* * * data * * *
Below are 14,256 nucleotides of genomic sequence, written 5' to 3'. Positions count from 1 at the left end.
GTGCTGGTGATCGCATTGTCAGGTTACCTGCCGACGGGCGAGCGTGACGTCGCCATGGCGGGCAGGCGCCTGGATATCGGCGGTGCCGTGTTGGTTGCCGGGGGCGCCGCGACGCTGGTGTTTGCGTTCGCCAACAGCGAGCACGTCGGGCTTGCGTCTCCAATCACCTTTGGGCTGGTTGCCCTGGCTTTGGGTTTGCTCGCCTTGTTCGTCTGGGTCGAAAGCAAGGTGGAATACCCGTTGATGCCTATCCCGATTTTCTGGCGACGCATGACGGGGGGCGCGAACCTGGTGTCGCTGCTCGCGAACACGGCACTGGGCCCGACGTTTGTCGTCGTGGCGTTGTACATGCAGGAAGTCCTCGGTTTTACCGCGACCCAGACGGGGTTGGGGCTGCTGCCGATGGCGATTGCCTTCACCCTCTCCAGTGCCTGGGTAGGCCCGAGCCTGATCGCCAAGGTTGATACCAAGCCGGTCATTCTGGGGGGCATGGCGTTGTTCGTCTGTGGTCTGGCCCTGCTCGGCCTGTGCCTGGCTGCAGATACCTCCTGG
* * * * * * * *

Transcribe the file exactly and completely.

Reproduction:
Below are 14,256 nucleotides of genomic sequence, written 5' to 3'. Positions count from 1 at the left end.
GTGCTGGTGATCGCATTGTCAGGTTACCTGCCGACGGGCGAGCGTGACGTCGCCATGGCGGGCAGGCGCCTGGATATCGGCGGTGCCGTGTTGGTTGCCGGGGGCGCCGCGACGCTGGTGTTTGCGTTCGCCAACAGCGAGCACGTCGGGCTTGCGTCTCCAATCACCTTTGGGCTGGTTGCCCTGGCTTTGGGTTTGCTCGCCTTGTTCGTCTGGGTCGAAAGCAAGGTGGAATACCCGTTGATGCCTATCCCGATTTTCTGGCGACGCATGACGGGGGGCGCGAACCTGGTGTCGCTGCTCGCGAACACGGCACTGGGCCCGACGTTTGTCGTCGTGGCGTTGTACATGCAGGAAGTCCTCGGTTTTACCGCGACCCAGACGGGGTTGGGGCTGCTGCCGATGGCGATTGCCTTCACCCTCTCCAGTGCCTGGGTAGGCCCGAGCCTGATCGCCAAGGTTGATACCAAGCCGGTCATTCTGGGGGGCATGGCGTTGTTCGTCTGTGGTCTGGCCCTGCTCGGCCTGTGCCTGGCTGCAGATACCTCCTGG